Homeschooled Kids Are Thinner, Eat Better, Researchers Surprised to Find

Children who are homeschooled have less body fat than children who attend schools outside the home, according to a new study published in the journal Obesity.

"Based on previous research, we went into this study thinking homeschooled children would be heavier and less active than kids attending traditional schools. We found the opposite," Dr. Michelle Cardel, University of Colorado-Denver, one of the study's 11 authors, told University of Colorado-Denver.

The researchers compared homeschooled children, ages 7 to 12, to children in the same age group who attend schools outside the home. They found that the homeschooled children had about the same level of activity as those not homeschooled, and had about the same quantity and quality of meals while at home.

The biggest difference, though, was what the kids who attended schools outside the home ate while at school. Those kids consumed significantly more calories, sodium, trans-fat and sugar, and consumed less fiber, fruit and vegetables, than the homeschooled kids.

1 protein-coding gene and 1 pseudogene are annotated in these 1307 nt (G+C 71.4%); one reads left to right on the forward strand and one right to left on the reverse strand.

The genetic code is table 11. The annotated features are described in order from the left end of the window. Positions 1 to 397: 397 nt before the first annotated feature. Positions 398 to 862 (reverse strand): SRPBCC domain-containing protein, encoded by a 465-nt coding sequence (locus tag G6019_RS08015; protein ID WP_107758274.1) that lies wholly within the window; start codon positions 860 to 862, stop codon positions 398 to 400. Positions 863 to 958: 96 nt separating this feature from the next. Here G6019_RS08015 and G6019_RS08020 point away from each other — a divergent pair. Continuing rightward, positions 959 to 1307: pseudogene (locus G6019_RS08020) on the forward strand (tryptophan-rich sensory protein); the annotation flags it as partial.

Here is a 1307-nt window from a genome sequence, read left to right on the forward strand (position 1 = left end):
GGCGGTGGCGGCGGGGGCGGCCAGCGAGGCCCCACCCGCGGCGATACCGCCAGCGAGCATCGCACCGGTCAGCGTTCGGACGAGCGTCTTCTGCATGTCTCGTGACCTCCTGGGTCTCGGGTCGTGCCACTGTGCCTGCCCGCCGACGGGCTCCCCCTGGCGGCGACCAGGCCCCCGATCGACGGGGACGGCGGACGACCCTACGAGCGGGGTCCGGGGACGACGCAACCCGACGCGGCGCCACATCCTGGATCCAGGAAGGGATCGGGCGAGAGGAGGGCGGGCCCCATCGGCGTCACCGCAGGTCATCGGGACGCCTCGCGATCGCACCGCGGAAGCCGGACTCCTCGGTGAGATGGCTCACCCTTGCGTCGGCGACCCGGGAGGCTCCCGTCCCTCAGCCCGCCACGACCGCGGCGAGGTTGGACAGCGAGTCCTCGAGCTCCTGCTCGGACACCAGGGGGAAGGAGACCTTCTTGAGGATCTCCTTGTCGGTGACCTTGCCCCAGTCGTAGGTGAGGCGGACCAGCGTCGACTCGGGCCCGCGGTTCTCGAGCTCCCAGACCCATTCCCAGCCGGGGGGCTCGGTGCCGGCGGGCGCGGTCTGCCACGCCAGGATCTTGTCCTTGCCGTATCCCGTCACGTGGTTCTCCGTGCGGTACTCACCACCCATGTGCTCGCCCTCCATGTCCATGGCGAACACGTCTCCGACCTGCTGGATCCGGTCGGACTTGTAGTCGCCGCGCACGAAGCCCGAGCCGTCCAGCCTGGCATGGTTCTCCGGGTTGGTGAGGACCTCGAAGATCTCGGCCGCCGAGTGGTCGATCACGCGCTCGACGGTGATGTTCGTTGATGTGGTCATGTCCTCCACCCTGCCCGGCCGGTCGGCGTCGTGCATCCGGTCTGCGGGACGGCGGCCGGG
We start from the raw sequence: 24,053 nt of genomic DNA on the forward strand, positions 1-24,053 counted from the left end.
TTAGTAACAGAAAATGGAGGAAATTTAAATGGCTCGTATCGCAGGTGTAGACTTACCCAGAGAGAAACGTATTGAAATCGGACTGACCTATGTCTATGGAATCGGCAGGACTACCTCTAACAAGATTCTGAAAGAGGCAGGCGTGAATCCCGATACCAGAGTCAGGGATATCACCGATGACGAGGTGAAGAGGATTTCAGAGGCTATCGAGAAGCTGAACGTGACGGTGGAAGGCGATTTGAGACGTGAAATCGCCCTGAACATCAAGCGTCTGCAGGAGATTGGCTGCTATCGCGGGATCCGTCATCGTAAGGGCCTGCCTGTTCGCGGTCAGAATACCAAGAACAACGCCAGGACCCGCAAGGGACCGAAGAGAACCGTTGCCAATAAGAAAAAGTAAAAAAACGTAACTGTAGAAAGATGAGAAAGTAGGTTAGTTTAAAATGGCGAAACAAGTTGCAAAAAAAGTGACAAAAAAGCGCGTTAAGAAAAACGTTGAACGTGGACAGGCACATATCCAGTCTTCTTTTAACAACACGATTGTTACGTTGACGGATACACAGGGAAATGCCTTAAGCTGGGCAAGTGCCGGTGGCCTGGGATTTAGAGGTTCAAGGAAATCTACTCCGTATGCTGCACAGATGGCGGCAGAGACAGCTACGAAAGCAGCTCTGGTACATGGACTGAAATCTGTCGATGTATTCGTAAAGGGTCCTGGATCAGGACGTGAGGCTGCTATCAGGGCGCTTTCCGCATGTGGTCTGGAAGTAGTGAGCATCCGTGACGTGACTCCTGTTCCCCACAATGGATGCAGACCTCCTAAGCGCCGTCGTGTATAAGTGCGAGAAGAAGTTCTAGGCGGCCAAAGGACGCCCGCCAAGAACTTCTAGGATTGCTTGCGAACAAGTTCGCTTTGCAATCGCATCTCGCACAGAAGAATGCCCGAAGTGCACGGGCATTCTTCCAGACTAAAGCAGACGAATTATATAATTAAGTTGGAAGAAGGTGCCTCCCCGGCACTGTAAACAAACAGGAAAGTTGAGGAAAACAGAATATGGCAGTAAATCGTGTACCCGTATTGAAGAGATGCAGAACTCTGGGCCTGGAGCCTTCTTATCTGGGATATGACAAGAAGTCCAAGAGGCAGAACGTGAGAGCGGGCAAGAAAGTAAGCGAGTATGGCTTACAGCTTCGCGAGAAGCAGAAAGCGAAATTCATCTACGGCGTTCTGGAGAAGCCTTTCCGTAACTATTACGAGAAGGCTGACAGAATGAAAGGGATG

The study, "Home-schooled children are thinner, leaner, and report better diets relative to traditionally schooled children," found that homeschooled children have significantly lower body mass index, fat mass, trunk fat and percent body fat. Plus, they consumed, on average, 120 total kilocalories less per day than children schooled outside the home.

Cardel added that the study did not distinguish between the kids who ate school lunches and the kids who brought their own lunch to school, and speculated that the results may have been different if they had.

"We think these differences may reflect the uniqueness of the home environment in homeschool families but future research is needed to know for sure," she said.

The other researchers for the study were doctors Amanda Willig, Krista Casazza, Andrea Cherrington, David B. Allison and José R. Fernández at University of Alabama at Birmingham, Dr. Akilah Dulin-Keita at Brown University, and doctors Thrudur Gunnarsdottir, Susan L. Johnson, John C. Peters, and James O. Hill at UC-Denver.